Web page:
Internet marketers Falls Claims About Ephedra. Internet marketers of herbal supplements containing ephedra frequently make false claims and fail to offer complete information about potentially dangerous, even life-threatening, side effects, finds one of the first studies to focus solely on e-commerce and the herbal supplement business.
Despite being linked to elevated blood pressure, strokes and heart attacks, the popular stimulant, used by millions primarily for weight loss, was touted on one Web site as a beneficial treatment for hypertension and coronary disease, according to an article published this month in Mayo Clinic Proceedings.
Other problems identified in the Internet promotion of ephedra ranged from wrongly implying governmental approval to falsely claiming the product had no adverse side effects. In all, the study scrutinized 32 Web sites selling products with ephedra in July 2002.
Misleading And Bad Information From The Internet
“This confirms what I think most physicians knew intuitively that there’s a lot of misleading, sometimes just bad, information on the Internet,” said Dr. Bimal Ashar, the study’s lead author and an assistant professor of medicine at Johns Hopkins University in Baltimore.
“But to most of the public, including many of my patients, they really don’t know about these dangers.”
Suspicions about the claimed benefits of dietary and herbal supplements, made on and off the Internet, were heightened further in a recent article in the Journal of the American Medical Association. It reported that guggulipid, advertised as a cholesterol reducer, instead slightly raised cholesterol levels. The same study also found that the supplement, made from the resin of the mukul myrrh tree, gave one in 10 users a skin rash.
In a random sampling of Web sites selling guggulipid, neither the JAMA study nor the rash side effect was mentioned. Makers of the herbal supplement, though, criticized the JAMA study as being too limited in scope and for failing to test the product for its effectiveness in treating other heart disease risks.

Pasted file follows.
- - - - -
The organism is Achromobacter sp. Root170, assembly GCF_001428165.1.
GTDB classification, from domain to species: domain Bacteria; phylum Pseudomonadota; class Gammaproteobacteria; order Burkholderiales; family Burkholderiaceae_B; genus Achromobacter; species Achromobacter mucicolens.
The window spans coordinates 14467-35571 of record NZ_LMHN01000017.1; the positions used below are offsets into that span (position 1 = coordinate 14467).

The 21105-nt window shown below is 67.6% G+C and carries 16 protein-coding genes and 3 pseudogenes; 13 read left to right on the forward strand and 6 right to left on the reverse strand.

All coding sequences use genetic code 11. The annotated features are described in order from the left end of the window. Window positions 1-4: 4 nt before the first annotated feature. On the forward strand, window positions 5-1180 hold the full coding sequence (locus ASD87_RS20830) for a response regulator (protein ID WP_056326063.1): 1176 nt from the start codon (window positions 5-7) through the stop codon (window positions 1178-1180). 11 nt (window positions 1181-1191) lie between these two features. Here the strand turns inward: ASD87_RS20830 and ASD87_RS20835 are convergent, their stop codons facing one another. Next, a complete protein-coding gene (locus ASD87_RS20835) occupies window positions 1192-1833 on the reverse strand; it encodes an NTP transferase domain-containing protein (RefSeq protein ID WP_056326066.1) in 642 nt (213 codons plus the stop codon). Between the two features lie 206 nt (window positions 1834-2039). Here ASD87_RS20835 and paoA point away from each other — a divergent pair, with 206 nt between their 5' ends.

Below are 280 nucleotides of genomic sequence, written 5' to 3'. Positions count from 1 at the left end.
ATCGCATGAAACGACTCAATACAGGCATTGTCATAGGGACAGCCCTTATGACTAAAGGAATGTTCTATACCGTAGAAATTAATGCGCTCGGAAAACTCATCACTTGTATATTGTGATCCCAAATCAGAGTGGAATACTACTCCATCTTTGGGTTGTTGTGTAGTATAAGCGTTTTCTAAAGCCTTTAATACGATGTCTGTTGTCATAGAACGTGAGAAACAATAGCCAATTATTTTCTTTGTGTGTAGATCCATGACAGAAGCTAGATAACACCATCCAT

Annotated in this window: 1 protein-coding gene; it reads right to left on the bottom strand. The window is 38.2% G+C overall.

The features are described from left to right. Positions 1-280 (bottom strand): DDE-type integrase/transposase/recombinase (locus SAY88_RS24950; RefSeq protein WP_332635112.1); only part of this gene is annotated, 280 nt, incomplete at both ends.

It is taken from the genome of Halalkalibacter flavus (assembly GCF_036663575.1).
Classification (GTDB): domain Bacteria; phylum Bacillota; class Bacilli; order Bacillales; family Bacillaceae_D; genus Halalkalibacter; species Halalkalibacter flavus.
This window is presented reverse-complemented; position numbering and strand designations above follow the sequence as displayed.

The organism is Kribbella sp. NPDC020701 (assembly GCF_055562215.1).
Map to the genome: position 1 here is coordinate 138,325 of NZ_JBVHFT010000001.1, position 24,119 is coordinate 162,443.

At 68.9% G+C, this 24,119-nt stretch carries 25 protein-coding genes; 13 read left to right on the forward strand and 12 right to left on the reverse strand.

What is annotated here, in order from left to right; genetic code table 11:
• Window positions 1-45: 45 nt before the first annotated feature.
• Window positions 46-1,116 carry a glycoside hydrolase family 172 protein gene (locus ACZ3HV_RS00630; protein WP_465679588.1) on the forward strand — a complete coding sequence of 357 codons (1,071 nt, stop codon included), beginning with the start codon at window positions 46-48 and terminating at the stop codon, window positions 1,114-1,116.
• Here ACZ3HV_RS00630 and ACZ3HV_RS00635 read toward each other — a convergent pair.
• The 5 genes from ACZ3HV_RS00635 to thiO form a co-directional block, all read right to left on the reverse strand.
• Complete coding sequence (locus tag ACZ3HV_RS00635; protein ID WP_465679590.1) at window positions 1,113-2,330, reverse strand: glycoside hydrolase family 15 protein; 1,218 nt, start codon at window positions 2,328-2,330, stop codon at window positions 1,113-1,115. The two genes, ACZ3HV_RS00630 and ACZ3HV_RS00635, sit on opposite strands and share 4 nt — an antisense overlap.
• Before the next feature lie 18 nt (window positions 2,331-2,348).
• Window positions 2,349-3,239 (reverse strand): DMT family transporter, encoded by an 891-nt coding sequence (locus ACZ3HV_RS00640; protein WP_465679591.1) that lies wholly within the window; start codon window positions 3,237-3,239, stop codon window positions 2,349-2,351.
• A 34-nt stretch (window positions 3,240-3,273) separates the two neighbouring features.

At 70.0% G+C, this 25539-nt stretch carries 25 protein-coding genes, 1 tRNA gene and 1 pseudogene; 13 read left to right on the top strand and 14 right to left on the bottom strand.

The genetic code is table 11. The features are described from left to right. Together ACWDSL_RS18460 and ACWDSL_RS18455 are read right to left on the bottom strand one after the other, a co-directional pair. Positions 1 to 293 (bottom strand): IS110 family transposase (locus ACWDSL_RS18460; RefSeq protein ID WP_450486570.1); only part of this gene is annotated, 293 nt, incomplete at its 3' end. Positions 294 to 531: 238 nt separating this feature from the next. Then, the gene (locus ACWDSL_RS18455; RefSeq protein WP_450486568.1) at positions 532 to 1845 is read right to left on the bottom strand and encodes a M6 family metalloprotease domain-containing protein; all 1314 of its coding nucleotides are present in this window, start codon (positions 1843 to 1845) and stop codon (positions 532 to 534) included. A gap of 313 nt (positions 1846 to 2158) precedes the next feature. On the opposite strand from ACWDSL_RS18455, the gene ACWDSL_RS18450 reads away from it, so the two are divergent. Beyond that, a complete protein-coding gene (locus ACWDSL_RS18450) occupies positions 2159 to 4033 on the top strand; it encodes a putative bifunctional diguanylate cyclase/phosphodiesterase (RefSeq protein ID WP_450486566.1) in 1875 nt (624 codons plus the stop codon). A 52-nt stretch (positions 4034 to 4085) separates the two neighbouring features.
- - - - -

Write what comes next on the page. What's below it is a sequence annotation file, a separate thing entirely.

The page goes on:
The studies highlight the need for consumers to exercise caution when purchasing such items via the Internet, critics of Internet marketing say.
“There’s no guarantee of effectiveness or safety with these kinds of products,” said Nicolas Terry, co-director of the Center for Health Law Studies at St. Louis University. “Never mind if they’re going to kill you; you really don’t know what’s in them.
“My advice would be not to buy any of these products without first talking to your doctor, ” he added.
A 1994 federal law allows makers of dietary supplements to place their products on the market without testing their safety or efficacy, as is required for drugs. Also, it is incumbent upon the government to prove an herbal or dietary product is dangerous before it can be regulated or banned.
In the face of calls during congressional hearings held last month to ban or at least to more strictly control the supplement, makers of ephedra continued to claim the substance is safe when used as directed.